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abstract = "Background: Racing and crowded thoughts are frequently reported respectively in manic and mixed episodes of bipolar disorder (BD). However, questionnaires assessing this symptom are lacking. Here we aimed investigate racing thoughts across different mood episodes of BD through a self-report questionnaire that we developed, the 34-item Racing and Crowded Thoughts Questionnaire (RCTQ). In addition to assessing its factor structure and validity, we were interested in the RCTQ's ability to discriminate mixed and non-mixed depression. Methods: 221 BD patients and 120 controls were clinically assessed via the YMRS (mania) and the QIDS-C16 (depression), then fulfilled the RCTQ, rumination, worry, and anxiety measures. Three depression groups were operationalized according to YMRS scores: YMRS scores 2 > 6 and YMRS scores = 1 or 2, for respectively mixed and non-pure depression, and YMRS = 0 for pure-depression. Results: Confirmatory factor analysis showed that the three-factor model of the RCTQ yielded the best fit indices, which improved after the removal of redundant items, resulting in a 13-item questionnaire. Hypomanic and anxiety symptoms were the main predictors of scores; rumination was not a significant predictor. RCTQ results were similar between mixed groups and non-pure depression, and both were higher than in pure-depression. Limitations: Patients’ pharmacological treatment might have influenced the results. Conclusions: The 13-item RCTQ captures different facets of racing thoughts heightened in hypomanic and mixed states, but also in depression with subclinical hypomanic/activation symptoms (e.g. non-pure depression characterized by enhanced subjective irritability), suggesting that it is particularly sensitive to activation symptoms in BD, and could become a valuable tool in the follow-up of patients.",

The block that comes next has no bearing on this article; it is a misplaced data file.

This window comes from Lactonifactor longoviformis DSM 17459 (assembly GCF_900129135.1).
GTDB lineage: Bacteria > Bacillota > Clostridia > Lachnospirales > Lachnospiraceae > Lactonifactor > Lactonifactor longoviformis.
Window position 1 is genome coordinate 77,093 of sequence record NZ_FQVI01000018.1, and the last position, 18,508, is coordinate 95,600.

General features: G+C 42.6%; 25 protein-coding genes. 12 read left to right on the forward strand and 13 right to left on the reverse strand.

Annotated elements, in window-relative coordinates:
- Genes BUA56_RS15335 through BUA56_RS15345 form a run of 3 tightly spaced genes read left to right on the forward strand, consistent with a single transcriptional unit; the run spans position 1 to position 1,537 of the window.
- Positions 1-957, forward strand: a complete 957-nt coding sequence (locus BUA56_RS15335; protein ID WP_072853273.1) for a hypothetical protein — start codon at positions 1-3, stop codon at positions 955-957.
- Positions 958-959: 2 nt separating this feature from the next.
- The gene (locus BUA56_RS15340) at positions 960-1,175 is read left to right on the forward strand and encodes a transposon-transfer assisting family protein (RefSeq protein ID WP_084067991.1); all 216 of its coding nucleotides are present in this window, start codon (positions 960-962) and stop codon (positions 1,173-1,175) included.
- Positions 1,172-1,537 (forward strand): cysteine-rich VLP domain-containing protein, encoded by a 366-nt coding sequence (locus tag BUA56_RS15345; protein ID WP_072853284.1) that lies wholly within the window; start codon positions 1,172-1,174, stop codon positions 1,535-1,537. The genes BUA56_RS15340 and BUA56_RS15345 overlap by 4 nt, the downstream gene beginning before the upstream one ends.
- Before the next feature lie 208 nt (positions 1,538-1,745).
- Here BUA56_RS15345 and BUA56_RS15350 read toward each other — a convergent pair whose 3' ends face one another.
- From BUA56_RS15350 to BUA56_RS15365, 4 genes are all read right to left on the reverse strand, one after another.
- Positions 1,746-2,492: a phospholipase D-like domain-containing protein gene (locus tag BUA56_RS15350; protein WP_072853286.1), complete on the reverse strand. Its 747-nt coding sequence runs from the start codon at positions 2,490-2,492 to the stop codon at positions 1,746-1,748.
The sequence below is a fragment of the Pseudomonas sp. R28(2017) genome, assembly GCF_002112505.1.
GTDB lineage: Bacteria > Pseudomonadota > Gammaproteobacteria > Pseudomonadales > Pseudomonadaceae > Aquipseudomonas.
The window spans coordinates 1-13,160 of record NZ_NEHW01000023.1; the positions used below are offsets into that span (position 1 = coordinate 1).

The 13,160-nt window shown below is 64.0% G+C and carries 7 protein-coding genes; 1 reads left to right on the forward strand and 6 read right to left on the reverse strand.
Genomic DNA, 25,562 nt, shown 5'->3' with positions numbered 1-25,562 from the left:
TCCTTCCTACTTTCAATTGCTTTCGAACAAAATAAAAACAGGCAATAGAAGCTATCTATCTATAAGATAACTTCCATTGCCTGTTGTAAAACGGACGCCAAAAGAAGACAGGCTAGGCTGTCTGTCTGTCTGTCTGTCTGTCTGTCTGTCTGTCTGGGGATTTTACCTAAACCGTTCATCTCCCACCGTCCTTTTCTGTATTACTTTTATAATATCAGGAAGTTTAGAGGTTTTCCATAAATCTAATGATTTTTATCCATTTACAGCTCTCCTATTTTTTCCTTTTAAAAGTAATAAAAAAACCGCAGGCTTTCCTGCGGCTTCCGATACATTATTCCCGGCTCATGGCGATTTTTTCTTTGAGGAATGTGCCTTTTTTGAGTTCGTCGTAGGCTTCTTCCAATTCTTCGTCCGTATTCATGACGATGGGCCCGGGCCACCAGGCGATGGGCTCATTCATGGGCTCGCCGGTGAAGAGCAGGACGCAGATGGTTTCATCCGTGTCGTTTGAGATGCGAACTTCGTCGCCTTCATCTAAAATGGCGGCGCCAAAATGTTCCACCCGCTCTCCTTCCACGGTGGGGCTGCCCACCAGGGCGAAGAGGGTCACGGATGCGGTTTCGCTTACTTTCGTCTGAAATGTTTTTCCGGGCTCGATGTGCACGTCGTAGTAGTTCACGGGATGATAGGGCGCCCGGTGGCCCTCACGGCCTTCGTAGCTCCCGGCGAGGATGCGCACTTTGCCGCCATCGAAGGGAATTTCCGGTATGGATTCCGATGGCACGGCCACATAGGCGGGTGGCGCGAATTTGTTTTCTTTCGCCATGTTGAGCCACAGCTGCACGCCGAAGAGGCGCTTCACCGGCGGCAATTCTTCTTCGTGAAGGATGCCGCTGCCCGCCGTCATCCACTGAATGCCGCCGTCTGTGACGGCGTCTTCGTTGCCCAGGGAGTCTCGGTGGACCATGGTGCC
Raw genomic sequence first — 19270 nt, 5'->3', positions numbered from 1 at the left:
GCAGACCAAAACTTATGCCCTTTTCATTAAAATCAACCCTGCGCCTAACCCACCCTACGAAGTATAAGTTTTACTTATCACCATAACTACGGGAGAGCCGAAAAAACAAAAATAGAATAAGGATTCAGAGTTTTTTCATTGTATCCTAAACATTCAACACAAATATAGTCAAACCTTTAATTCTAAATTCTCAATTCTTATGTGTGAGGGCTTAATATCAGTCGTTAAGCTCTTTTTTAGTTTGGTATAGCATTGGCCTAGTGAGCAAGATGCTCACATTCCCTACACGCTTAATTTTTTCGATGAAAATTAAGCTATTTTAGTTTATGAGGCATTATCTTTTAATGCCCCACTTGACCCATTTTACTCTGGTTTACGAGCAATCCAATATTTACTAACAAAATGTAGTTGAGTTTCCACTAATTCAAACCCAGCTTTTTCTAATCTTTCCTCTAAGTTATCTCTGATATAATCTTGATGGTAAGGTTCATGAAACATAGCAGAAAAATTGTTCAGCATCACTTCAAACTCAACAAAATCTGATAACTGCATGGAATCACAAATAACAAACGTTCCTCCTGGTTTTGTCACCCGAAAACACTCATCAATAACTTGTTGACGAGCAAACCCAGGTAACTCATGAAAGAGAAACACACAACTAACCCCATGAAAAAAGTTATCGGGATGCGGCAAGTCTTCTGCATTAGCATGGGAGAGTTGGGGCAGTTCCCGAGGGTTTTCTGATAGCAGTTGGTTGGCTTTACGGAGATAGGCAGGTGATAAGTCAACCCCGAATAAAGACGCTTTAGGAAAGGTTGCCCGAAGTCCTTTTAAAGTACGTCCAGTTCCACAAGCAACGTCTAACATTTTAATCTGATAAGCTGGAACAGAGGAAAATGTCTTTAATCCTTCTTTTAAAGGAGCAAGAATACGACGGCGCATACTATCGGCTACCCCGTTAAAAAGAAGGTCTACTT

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Weiner, L, Ossola, P, Causin, JB, Desseilles, M, Keizer, I, Metzger, JY, Krafes, EG, Monteil, C, Morali, A, Garcia, S, Marchesi, C, Giersch, A, Bertschy, G & Weibel, S 2019, 'Racing thoughts revisited: A key dimension of activation in bipolar disorder', Journal of affective disorders, vol. 255, pp. 69-76. https://doi.org/10.1016/j.jad.2019.05.033

Racing thoughts revisited : A key dimension of activation in bipolar disorder. / Weiner, Luisa; Ossola, Paolo; Causin, Jean Baptiste; Desseilles, Martin; Keizer, Ineke; Metzger, Jean Yves; Krafes, Elena Garcia; Monteil, Charles; Morali, Alexandre; Garcia, Sonia; Marchesi, Carlo; Giersch, Anne; Bertschy, Gilles; Weibel, Sébastien.

In: Journal of affective disorders, Vol. 255, 01.08.2019, p. 69-76.

Research output: Contribution to journalArticle

TY - JOUR

T1 - Racing thoughts revisited

T2 - A key dimension of activation in bipolar disorder

AU - Weiner, Luisa

AU - Ossola, Paolo

AU - Causin, Jean Baptiste

AU - Desseilles, Martin

AU - Keizer, Ineke

AU - Metzger, Jean Yves

AU - Krafes, Elena Garcia

AU - Monteil, Charles

AU - Morali, Alexandre

AU - Garcia, Sonia

AU - Marchesi, Carlo

AU - Giersch, Anne

AU - Bertschy, Gilles

AU - Weibel, Sébastien

PY - 2019/8/1

Y1 - 2019/8/1